“Profiles in Environmentalism” is a recurring segment on our blog where we shine a light on the dedicated people who are working to preserve the world around them. Big or small, local or national, every environmental organization works towards the same goal: providing a greener world for future generations.
With over 3.5 million miles of rivers and streams; freshwater is not something that North America lacks. Yet in our modern age of rapid urbanization, there are many watersheds throughout the country that are at risk of extensive environmental damage. The threats posed to rivers are multiple and varied, but all can be traced back to human activities. For instance, modern sewer and storm drain systems, though greatly improving the health of cities, have introduced a number of pollutants to urban waterways that endanger the health of nearby communities and the ecosystems they support.
Trying to remedy these environmental ills is a long and arduous process that communities all over the country struggle with. Thankfully, there are a number of local organizations out there that are willing to act as shepherds for these fragile ecosystems.
Founded in 1986, Friends of the Rouge (FotR) is a non-profit organization dedicated to the restoration and stewardship of the Rouge River ecosystem. The Rouge, located just west of Detroit, flows for 127 miles through a mix of industrial and residential areas. The extensive development of these areas over the course of the 20th century resulted in the river becoming heavily polluted. At one point, the river caught fire as a result of oil slicks that had built up on the water’s surface, mirroring the famous burning of the Cuyahoga River.
Since then, the river has made a remarkable comeback thanks in large part to the actions of Friends of the Rouge. Since its founding, the group has organized a massive summer cleanup called Rouge Rescue. Every June the group recruits local volunteers to help remove trash and other debris from the river. Over the course of the 90’s, these annual cleanups contributed greatly to the river’s improvement as an ecosystem and freshwater resource.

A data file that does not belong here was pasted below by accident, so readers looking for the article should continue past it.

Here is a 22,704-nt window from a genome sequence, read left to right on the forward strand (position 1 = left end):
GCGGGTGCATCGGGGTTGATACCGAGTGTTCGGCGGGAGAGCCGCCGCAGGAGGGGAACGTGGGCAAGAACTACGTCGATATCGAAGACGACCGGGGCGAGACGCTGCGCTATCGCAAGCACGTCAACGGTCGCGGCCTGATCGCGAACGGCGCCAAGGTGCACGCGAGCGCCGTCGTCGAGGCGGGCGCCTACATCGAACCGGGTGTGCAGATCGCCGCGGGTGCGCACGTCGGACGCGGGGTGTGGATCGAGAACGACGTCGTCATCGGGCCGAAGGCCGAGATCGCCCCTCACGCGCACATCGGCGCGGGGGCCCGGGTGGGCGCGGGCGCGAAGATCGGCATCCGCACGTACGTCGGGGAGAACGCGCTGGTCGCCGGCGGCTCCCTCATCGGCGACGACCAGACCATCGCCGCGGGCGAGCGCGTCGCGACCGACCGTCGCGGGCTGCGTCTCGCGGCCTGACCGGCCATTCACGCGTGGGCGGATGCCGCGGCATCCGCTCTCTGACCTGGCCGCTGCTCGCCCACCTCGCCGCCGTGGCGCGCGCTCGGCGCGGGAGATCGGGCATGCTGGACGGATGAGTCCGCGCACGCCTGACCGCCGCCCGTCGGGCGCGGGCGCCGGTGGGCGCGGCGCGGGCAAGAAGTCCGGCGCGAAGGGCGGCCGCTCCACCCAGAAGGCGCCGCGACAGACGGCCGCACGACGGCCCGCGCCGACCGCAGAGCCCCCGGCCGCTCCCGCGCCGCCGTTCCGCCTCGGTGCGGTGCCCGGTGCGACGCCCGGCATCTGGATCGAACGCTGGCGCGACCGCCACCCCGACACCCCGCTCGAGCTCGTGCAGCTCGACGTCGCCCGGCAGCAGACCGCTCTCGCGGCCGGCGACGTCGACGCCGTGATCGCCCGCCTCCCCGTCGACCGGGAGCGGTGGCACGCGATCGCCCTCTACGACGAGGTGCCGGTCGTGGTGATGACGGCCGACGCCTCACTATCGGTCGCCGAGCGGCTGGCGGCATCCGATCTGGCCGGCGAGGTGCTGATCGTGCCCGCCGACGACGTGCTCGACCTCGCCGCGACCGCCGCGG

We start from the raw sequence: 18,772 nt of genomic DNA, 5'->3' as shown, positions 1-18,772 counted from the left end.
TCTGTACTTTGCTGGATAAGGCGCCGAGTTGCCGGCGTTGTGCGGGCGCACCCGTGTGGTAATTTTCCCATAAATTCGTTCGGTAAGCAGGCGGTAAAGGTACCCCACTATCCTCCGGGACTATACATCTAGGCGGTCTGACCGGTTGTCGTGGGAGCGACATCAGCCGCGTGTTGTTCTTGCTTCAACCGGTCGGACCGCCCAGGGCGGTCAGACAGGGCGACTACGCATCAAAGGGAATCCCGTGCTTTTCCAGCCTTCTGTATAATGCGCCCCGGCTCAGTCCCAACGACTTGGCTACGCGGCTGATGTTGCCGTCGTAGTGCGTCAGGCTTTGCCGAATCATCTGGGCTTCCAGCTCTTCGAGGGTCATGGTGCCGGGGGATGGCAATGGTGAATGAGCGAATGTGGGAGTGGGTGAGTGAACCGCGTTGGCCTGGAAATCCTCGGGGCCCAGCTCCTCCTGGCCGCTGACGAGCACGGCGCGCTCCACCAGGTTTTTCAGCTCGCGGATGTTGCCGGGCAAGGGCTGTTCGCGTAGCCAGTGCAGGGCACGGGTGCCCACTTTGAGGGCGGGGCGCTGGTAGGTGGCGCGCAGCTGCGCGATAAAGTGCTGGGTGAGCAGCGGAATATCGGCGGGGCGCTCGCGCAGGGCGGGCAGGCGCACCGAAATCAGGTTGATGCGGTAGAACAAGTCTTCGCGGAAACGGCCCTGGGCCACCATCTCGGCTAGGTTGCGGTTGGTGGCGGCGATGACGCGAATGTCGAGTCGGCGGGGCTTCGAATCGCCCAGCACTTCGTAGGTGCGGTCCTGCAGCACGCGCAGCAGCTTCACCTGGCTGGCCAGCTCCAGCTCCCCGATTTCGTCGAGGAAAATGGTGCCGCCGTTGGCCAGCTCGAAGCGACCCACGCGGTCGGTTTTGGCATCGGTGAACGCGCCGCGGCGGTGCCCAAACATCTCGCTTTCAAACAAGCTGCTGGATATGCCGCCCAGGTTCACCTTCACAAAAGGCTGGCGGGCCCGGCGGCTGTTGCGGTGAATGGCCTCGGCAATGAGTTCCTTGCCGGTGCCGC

At the same time, the group began raising public awareness of the effects of storm water runoff on the river. The extensive use of storm drains in urban areas often results in local rivers, such as the Rouge, becoming inundated with all kinds of pollutants including lawn fertilizers and garbage from city streets. To combat this, Friends of the Rouge reaches out to watershed residents about steps they can take around the home to improve local water quality.
As part of their public involvement efforts, FotR actively monitors the health of the river by assessing populations of fish and other wildlife. Volunteers regularly survey parts of the Rouge watershed in order to identify frog and toad populations, and benthic macroinvertebrates, all indicators of the river’s health. The group also monitors fish populations in the river through a program coordinated in partnership with the University of Michigan Water Center.
FotR is also present in local watershed schools, providing water quality monitoring education to the teachers who, in turn, teach the skills to students as part of their math and science curriculum. These students are then given the opportunity to go directly to the river to perform the chemical, biological, and physical monitoring they learned in the classroom.
The activities of Friends of the Rouge have already brought the river back from the brink, and promise to make it a thriving ecosystem once more. With hundreds of other such organizations working in tandem across the country, our waterways stand a fighting chance against the threats posed by the continued development of urban areas.